Museveni can’t marry from all corners of Uganda, so he’s got to have a fat cabinet
The people of Rukungiri, so we are told, are unhappy about the dropping from cabinet of their son, Maj Gen Jim Muhwezi.
The people of Bunyoro, we are also told, are sulking because their son, octogenarian Henry Muganwa Kajura, a permanent fixture in cabinet for donkey’s years is no more.
“I only delivered a message from the Banyoro who are saying that they have been having a deputy Prime Minister and that is what they want,’’ Buyaga member of parliament, Barnabas Tinkasimire, he of the ‘‘it is going to be bloody’’ fame was quoted as saying( Sunday Monitor, June 7).
Even ‘‘we’’ in Acholi are beginning to develop ideas about sinking our canines into something beefy after years of licking bones, if only it weren’t for a jolt of reality from Prof Ogenga Latigo who wondered: ‘‘If I am to ask, did the Acholi fight in the Bush war that brought Mr Museveni to power?’’ (Daily Monitor, June 11).
Whining also came from inside the kitchen (read NRM). NRM members of parliament from Lango couldn’t understand why the president side-stepped them for Ruth Achieng of the Uganda Peoples Congress (UPC). The appointing authority heard their weeping and in a last minute act yanked the ministerial drumstick from Achieng before she could make it to parliament’s appointments committee.
For a long time, the creation of new districts was touted as the equivalent of ‘‘bringing services’’ closer to the people.’’ But tiny Uganda’s womb is now fatigued from being forced to give birth to gaunt and malnourished districts.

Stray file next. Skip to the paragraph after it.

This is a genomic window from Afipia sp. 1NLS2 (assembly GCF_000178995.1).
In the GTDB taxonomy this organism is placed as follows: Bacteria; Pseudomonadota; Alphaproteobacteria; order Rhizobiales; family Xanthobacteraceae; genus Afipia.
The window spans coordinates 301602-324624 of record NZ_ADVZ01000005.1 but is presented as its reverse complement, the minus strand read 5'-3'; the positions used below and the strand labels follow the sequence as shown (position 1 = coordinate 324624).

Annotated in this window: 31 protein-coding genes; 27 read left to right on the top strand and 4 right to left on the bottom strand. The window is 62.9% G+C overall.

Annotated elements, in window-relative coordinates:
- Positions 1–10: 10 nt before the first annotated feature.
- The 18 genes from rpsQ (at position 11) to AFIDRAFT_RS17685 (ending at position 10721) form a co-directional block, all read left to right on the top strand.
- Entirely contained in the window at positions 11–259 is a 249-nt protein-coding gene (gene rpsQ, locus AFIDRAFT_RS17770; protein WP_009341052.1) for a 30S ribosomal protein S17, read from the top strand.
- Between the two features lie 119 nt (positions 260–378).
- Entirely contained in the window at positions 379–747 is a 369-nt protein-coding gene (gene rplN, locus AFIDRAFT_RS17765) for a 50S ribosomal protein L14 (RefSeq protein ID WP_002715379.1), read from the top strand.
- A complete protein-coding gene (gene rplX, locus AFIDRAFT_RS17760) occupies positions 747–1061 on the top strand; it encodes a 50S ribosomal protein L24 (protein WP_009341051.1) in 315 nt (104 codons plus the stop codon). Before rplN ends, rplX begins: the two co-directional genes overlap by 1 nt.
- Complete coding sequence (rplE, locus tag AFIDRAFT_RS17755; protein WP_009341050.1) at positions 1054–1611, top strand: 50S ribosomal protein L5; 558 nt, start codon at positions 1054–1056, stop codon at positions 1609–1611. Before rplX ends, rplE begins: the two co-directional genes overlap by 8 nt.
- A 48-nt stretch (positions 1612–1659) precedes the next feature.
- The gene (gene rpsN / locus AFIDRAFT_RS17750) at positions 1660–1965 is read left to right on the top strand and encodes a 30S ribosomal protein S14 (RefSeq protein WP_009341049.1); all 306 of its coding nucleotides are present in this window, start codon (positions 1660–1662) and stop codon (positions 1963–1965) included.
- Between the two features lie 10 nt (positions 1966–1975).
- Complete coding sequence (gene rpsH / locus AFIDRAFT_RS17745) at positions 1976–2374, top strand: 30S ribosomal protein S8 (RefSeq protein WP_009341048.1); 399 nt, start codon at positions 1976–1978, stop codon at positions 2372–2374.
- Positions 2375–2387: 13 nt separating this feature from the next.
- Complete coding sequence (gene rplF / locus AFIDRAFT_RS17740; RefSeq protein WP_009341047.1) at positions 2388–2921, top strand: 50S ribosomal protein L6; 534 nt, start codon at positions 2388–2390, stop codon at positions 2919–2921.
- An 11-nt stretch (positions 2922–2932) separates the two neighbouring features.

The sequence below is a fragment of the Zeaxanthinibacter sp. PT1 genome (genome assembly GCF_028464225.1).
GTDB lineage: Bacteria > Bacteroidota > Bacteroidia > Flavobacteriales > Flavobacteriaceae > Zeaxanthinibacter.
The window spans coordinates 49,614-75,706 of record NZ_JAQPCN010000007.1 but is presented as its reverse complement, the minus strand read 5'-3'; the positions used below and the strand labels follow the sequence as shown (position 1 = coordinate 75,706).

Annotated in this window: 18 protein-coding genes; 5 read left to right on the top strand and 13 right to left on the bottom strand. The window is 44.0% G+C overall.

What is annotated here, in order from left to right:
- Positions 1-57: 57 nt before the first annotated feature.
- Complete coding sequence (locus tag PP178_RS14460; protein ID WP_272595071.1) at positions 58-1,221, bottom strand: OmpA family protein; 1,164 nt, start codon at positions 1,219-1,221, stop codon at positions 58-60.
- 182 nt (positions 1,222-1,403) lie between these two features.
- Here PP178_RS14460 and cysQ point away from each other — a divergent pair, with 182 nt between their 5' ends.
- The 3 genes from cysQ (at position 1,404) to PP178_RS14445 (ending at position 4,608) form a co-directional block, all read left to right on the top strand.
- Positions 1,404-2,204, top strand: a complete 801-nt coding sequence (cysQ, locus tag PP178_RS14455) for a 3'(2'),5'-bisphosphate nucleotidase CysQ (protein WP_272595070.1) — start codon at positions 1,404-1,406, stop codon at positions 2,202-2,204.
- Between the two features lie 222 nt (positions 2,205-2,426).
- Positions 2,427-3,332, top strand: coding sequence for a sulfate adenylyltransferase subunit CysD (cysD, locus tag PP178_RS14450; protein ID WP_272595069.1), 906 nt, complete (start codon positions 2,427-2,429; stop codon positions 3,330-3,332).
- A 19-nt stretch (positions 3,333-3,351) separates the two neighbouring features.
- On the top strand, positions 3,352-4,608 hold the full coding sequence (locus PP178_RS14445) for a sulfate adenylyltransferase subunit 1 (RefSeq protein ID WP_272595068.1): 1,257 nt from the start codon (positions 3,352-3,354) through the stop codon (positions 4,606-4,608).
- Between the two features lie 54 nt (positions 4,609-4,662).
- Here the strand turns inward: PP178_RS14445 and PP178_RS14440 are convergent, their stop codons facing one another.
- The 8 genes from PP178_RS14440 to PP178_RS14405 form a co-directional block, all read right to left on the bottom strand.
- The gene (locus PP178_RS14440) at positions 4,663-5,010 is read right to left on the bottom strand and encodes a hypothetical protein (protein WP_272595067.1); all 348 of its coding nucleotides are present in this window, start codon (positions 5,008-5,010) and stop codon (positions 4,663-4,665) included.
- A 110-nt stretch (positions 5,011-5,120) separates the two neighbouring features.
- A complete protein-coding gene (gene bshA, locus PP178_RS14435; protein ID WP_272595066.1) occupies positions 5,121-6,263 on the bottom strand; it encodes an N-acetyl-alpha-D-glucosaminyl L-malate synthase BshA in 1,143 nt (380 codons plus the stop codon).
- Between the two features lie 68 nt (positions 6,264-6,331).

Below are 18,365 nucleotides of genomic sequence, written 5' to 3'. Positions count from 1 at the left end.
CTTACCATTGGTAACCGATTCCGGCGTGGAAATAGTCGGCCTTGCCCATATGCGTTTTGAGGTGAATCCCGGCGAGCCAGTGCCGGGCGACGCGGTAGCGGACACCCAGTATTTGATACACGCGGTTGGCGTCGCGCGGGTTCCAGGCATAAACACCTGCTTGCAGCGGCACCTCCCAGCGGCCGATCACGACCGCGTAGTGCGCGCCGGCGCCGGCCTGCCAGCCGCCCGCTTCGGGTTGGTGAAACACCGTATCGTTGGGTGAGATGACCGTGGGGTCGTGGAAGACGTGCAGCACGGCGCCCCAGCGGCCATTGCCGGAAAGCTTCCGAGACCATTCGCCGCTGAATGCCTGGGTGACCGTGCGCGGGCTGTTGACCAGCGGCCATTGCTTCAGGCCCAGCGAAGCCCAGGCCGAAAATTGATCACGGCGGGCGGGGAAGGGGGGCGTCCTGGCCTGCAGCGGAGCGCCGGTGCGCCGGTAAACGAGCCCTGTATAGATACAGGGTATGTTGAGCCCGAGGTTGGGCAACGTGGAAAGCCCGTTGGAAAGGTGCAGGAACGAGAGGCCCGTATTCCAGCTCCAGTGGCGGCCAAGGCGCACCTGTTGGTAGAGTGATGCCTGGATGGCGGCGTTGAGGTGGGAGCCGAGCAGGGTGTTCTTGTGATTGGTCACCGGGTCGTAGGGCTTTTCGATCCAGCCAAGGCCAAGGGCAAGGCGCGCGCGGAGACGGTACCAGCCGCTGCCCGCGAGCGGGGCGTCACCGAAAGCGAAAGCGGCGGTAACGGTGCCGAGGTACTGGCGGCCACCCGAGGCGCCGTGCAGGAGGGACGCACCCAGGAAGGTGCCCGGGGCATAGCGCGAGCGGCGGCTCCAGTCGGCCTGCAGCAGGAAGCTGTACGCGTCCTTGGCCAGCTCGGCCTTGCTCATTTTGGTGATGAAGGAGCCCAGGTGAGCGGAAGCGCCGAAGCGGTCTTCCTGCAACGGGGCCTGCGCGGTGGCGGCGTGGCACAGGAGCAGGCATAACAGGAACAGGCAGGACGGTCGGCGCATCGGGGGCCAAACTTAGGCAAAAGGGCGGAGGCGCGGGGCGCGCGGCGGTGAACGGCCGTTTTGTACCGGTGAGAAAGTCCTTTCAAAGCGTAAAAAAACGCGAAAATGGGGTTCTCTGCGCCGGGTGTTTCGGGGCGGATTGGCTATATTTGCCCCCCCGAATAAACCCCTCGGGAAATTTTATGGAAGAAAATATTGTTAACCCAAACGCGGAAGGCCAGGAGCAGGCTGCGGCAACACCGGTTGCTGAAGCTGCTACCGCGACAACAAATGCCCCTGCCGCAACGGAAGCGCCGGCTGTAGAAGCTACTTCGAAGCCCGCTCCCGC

The other ‘‘eatery’’ –parliament –is bursting with numbers (427) in total. The House does not even have enough space to accommodate members.
With ministerial positions filled up, the NRM caucus proposed that the constitution be amended to give the president powers to appoint more cabinet ministers. This was like a monkey being a judge in a case involving the burning of a forest. The constitution, as expected, was easily amended to fatten cabinet from 80 to 88.
Museveni has unified Uganda’s political class at the eating trough. For some reason, he equates this to national unity. But the two are not the same.
During the election of the Speaker and Deputy Speaker of parliament, President Museveni defended the fat parliament as necessary for Uganda’s unity. The obese size of public administration, the logic goes these days, is necessary to accommodate Uganda’s diversity.
In ancient Africa, kings (including in Buganda) married from the nook and cranny of their kingdoms. It was partly a unification strategy and partly a strategy to keep tabs on treacherous whispers about the King’s crown. Museveni the modern king can’t marry a wife from all the corners of Uganda, but he can politically marry off the likes of Jimmy Akena, Betty Amongi and Betty Kamya with no negative consequence on him.
Having been ‘‘in things’’ for 30 years and still counting, Museveni has ‘‘eaten’’ to his fill. He faces no immediate threat in the NRM. He only has the menace of beggars to deal with. So he can afford to firm his grip by fishing in external waters.
For an Opposition already facing a credibility crisis, Museveni’s snatching of their hitherto assumed members is a reputational setback especially for genuine moderates like Mugisha Muntu and Norbert Mao. It makes the Opposition comes across as souls floating about without values, waiting for the slightest beckon for them to hastily join the NRM eating house without any questions on principles, policies and ideology. The beneficiaries of this arrangement are Museveni and his nemesis Kizza Besigye (he has distinguished himself as distinctively opposed to Museveni).
Mr Odokonyero has interest in media development, communications & public affairs